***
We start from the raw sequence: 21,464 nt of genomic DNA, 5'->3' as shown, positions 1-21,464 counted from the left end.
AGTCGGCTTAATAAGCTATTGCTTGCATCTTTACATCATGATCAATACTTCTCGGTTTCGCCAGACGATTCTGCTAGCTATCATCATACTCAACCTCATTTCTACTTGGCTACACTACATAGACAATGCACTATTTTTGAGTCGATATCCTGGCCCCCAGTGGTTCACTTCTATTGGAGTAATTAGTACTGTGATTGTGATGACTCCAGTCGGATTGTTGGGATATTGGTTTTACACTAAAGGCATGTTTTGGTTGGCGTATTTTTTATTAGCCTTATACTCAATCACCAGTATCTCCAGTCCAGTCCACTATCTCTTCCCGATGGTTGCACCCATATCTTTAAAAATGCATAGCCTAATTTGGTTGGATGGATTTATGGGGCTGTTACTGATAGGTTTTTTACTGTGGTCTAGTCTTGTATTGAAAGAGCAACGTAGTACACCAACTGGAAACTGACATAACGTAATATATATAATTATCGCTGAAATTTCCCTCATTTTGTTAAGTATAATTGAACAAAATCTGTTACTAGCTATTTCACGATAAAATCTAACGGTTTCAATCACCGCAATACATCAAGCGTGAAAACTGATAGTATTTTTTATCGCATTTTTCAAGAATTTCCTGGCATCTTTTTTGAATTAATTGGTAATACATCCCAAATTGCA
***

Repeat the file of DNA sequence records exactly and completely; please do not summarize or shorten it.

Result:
We start from the raw sequence: 21,464 nt of genomic DNA, 5'->3' as shown, positions 1-21,464 counted from the left end.
AGTCGGCTTAATAAGCTATTGCTTGCATCTTTACATCATGATCAATACTTCTCGGTTTCGCCAGACGATTCTGCTAGCTATCATCATACTCAACCTCATTTCTACTTGGCTACACTACATAGACAATGCACTATTTTTGAGTCGATATCCTGGCCCCCAGTGGTTCACTTCTATTGGAGTAATTAGTACTGTGATTGTGATGACTCCAGTCGGATTGTTGGGATATTGGTTTTACACTAAAGGCATGTTTTGGTTGGCGTATTTTTTATTAGCCTTATACTCAATCACCAGTATCTCCAGTCCAGTCCACTATCTCTTCCCGATGGTTGCACCCATATCTTTAAAAATGCATAGCCTAATTTGGTTGGATGGATTTATGGGGCTGTTACTGATAGGTTTTTTACTGTGGTCTAGTCTTGTATTGAAAGAGCAACGTAGTACACCAACTGGAAACTGACATAACGTAATATATATAATTATCGCTGAAATTTCCCTCATTTTGTTAAGTATAATTGAACAAAATCTGTTACTAGCTATTTCACGATAAAATCTAACGGTTTCAATCACCGCAATACATCAAGCGTGAAAACTGATAGTATTTTTTATCGCATTTTTCAAGAATTTCCTGGCATCTTTTTTGAATTAATTGGTAATACATCCCAAATTGCA